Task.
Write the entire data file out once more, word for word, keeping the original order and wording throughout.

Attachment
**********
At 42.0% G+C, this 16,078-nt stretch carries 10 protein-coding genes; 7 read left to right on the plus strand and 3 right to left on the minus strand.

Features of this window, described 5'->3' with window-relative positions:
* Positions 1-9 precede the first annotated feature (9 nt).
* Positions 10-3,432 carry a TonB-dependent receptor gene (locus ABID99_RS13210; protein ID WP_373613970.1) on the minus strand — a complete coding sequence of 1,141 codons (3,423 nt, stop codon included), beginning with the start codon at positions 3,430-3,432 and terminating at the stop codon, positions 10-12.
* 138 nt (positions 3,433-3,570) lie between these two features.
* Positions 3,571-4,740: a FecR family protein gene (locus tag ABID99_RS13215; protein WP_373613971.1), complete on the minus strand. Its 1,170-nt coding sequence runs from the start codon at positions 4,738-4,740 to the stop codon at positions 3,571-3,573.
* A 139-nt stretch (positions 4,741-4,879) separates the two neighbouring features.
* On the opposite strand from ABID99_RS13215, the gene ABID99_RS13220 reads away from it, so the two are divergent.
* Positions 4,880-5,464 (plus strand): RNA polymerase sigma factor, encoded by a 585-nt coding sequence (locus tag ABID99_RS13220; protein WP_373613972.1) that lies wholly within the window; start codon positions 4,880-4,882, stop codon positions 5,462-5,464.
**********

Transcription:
At 42.0% G+C, this 16,078-nt stretch carries 10 protein-coding genes; 7 read left to right on the plus strand and 3 right to left on the minus strand.

Features of this window, described 5'->3' with window-relative positions:
* Positions 1-9 precede the first annotated feature (9 nt).
* Positions 10-3,432 carry a TonB-dependent receptor gene (locus ABID99_RS13210; protein ID WP_373613970.1) on the minus strand — a complete coding sequence of 1,141 codons (3,423 nt, stop codon included), beginning with the start codon at positions 3,430-3,432 and terminating at the stop codon, positions 10-12.
* 138 nt (positions 3,433-3,570) lie between these two features.
* Positions 3,571-4,740: a FecR family protein gene (locus tag ABID99_RS13215; protein WP_373613971.1), complete on the minus strand. Its 1,170-nt coding sequence runs from the start codon at positions 4,738-4,740 to the stop codon at positions 3,571-3,573.
* A 139-nt stretch (positions 4,741-4,879) separates the two neighbouring features.
* On the opposite strand from ABID99_RS13215, the gene ABID99_RS13220 reads away from it, so the two are divergent.
* Positions 4,880-5,464 (plus strand): RNA polymerase sigma factor, encoded by a 585-nt coding sequence (locus tag ABID99_RS13220; protein WP_373613972.1) that lies wholly within the window; start codon positions 4,880-4,882, stop codon positions 5,462-5,464.